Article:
Random sample from a long linked list

Sorry for the long no-update period. I had quite a few posts that I wrote half way in my posting queues but haven’t got the time to finish them since I was very busy with work and research. Plus I’m currently learning basic German and that really sucks out a lot of my free time. (Though German is really, really fun; I really hope that one day, I can actually work—maybe temporarily, maybe permanently— in Germany.)

Anyway, a friend of mine is currently applying for jobs in several “big” companies (you know, the Google-Microsoft-Apple kind?). So he was preparing for his interview by hunting quite a few online questions. One of the questions he asked reminded me of a question I used to use to exemplify the kind of questions these companies used in their technical interview:

Given a head pointer to a (possibly very long) linked list of unknown length, devise a method to sample m members at random. Ensure that the method yields equal probability for each element in the linked list to be picked.

Obviously we can traverse the list once to find the length, generate m random numbers from 1 to length of the list and traverse the list another time to pick up these items. A common question would be to prevent you from going through the list more than once. Say the list is very long, the disk I/O you need to get the items from harddisk (even after making sure the items are arranged well that it minimizes cache misses) would make traversal a very expensive operation and hence should be minimized.

The solution I have is inspired by the fact that if the linked list contained m or less elements, I have no choice but to pick all m of them. Hence, the main idea of the solution would be to pick the first m elements and keeping track of k—the number of elements we have seen so far. When we encounter a new element, the new element has an m/k chance of being picked. If it is picked, we dropped 1 of the previously selected m elements at random. We can easily prove that this indeed yields the correct probability via mathematical induction.

Now of course it won’t be fun to implement this in Java or C++, so I decided to use Scheme to code this, just for the fun of it. The solution is surprisingly short and pretty. Here goes:

(define (sample-m lst m)
  (define (helper curr k m-vec)
    (if (empty? curr)
        (if (< k m)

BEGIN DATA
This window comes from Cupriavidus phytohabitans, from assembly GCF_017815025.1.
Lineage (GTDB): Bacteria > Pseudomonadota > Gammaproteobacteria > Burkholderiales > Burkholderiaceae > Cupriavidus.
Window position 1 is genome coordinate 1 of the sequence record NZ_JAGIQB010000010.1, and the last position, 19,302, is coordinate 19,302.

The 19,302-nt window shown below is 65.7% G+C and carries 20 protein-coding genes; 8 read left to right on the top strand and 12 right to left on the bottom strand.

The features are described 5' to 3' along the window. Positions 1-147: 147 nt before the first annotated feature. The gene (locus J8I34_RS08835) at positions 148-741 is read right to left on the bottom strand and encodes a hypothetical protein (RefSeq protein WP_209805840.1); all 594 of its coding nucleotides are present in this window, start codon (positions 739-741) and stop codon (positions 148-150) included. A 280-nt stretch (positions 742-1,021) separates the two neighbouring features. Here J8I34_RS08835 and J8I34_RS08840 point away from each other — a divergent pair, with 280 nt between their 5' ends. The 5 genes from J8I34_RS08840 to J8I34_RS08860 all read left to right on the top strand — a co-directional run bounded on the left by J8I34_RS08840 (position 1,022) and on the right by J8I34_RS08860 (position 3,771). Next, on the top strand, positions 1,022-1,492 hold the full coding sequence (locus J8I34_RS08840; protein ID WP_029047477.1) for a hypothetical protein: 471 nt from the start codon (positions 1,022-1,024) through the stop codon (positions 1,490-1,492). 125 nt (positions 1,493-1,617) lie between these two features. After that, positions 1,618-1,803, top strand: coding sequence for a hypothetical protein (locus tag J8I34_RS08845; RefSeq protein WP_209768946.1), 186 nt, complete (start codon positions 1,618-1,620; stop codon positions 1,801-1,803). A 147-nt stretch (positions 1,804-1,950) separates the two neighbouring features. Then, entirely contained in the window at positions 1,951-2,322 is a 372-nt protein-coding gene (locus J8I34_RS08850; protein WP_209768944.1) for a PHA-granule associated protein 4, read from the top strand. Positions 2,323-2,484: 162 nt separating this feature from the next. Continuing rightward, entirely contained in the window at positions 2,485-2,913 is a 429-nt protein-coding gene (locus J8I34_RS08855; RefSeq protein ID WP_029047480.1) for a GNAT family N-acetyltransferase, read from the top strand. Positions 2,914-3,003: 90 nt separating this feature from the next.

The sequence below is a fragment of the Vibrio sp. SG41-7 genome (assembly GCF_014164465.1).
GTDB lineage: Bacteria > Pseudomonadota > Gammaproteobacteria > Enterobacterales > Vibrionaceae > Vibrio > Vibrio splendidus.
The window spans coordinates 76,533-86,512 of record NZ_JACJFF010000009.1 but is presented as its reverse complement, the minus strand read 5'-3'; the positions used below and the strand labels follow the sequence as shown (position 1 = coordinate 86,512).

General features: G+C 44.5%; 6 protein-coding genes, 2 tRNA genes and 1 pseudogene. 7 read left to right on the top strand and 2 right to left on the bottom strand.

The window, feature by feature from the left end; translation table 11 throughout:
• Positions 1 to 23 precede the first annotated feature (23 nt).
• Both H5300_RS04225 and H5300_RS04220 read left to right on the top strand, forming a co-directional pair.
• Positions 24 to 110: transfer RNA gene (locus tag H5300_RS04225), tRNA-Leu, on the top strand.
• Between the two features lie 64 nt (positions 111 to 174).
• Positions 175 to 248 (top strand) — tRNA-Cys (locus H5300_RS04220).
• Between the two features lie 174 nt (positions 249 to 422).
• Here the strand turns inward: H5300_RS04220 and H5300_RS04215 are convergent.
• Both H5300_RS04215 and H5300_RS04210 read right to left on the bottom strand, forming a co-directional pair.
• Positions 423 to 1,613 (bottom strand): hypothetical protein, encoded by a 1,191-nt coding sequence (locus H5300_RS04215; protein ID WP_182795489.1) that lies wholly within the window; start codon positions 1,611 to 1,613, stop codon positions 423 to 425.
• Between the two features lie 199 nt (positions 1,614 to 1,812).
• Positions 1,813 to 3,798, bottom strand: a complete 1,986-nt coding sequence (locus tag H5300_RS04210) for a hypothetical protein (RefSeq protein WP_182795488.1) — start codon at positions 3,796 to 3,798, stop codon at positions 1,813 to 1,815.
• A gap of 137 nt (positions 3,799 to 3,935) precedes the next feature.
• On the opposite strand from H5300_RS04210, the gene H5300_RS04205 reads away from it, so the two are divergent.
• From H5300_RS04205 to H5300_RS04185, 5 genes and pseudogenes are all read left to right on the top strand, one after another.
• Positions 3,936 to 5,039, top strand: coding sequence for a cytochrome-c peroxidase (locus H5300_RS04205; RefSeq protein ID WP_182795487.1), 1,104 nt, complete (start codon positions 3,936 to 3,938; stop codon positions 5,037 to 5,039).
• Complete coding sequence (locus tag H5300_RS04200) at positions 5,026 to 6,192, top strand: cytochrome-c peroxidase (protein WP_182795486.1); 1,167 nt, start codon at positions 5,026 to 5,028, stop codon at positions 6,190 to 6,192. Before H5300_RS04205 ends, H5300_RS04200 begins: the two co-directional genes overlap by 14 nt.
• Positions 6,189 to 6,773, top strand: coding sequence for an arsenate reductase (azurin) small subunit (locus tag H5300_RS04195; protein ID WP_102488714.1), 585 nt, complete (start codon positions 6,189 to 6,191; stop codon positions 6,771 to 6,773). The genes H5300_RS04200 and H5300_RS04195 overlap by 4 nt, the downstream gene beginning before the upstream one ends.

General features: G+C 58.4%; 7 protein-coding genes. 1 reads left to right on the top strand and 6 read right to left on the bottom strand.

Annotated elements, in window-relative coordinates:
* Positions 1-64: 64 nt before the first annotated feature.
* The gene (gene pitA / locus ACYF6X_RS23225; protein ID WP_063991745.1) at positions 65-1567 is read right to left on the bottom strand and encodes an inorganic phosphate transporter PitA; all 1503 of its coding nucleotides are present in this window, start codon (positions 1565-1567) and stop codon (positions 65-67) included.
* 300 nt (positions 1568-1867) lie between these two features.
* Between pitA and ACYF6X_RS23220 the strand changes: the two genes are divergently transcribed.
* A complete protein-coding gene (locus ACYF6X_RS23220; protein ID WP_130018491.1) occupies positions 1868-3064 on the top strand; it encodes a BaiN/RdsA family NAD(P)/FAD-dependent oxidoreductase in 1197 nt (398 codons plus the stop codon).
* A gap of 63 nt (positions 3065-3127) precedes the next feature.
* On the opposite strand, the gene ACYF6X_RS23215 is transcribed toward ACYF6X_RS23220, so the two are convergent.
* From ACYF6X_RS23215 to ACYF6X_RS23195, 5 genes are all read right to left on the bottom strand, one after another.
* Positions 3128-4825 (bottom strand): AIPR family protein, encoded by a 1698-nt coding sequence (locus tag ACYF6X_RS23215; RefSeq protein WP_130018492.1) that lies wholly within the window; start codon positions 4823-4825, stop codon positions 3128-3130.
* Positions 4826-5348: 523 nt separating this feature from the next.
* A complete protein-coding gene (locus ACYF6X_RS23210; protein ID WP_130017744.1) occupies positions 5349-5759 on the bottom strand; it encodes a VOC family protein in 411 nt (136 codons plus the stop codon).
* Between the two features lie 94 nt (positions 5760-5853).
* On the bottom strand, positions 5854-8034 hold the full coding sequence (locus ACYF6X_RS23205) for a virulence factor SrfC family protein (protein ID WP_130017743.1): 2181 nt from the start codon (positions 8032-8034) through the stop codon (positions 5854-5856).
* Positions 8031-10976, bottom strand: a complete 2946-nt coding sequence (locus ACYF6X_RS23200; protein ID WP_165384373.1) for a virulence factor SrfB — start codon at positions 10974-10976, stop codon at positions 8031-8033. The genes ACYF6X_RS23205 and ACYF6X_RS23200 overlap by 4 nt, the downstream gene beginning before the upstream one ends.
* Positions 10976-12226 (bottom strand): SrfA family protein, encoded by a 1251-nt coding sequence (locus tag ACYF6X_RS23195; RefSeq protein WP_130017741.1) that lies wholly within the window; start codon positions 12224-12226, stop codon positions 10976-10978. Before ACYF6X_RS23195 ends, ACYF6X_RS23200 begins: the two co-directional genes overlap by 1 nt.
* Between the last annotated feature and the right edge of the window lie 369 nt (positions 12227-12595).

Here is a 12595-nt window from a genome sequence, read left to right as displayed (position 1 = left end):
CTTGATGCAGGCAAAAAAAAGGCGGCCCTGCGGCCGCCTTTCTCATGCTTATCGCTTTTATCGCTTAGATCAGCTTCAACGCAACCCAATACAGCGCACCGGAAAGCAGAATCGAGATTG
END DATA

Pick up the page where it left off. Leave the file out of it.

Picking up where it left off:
lst
            (vector->list m-vec))
        (let ((pos (random k)))
          (cond ((<= k m)
                 (vector-set! m-vec
                              (- k 1)
                              (car curr)))
                ((< pos m)
                 (vector-set! m-vec
                              pos
                              (car curr))))
          (helper (cdr curr) (+ k 1) m-vec))))
  (helper lst 1 (make-vector m)))

;;; Let's test this!
(sample-m (build-list 1000 values) 7)

EDIT: I decided to try writing a version for Java as well. Here is the Java code:

public class LinkedListSampler {
  private static Random rand = new Random();
  public static <T> List<T> sample(
      LinkedList<T> list, int m) {
    ArrayList<T> samples = new ArrayList<T>(m);
    int k = 0;
    for (T element : list) {
      int pos = k++;
      if (pos < m) {
        samples.add(element);
      } else if ((pos = rand.nextInt(k)) < m) {
        samples.set(pos, element);
      }
    }
    return samples;
  }
}

EDIT 2: Btw, seriously, the Java code is just for fun. Just imagine that LinkedList does not have a size method, will ya? ;)

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7 Responses to “Random sample from a long linked list”

  1. huy Says:

    Nice indeed! I attempted to prove it and realize it’s relatively easy as you said.

    Like the Java implementation, very neat.

  2. shards Says:

    Thanks! Yes, the proof by induction is very straightforward, involving just a teensy bits of probability. (:

    I didn’t think the Java implementation is that nice though, it’s just normal. Actually, I’m pretty sure someone can produce an even nicer code than this.

  3. huy Says:

    LOL. That must means I’m a very bad programmer ):

  4. shards Says:

    No, that’s not true. (: I’m sure you can come up with this one too. Just take your time while coding, it’ll help. I’ll write one version that works. Unsatisfied, I’ll try rewriting it to be simpler. Usually you’ll learn a new trick or two whenever you do that. The next time you write a new code, the code will already be simpler.

  5. anon Says:

    lol! Yes, good assumption there with the size method ;)

  6. Tritis Says:

    Hey,
    can you pls give the proof of induction for the probability part?

    Btw, your code is REALLY impressive

  7. Tritis Says:

    Can sb pls give the proof for this! why is the probablity of every element getting picked the same

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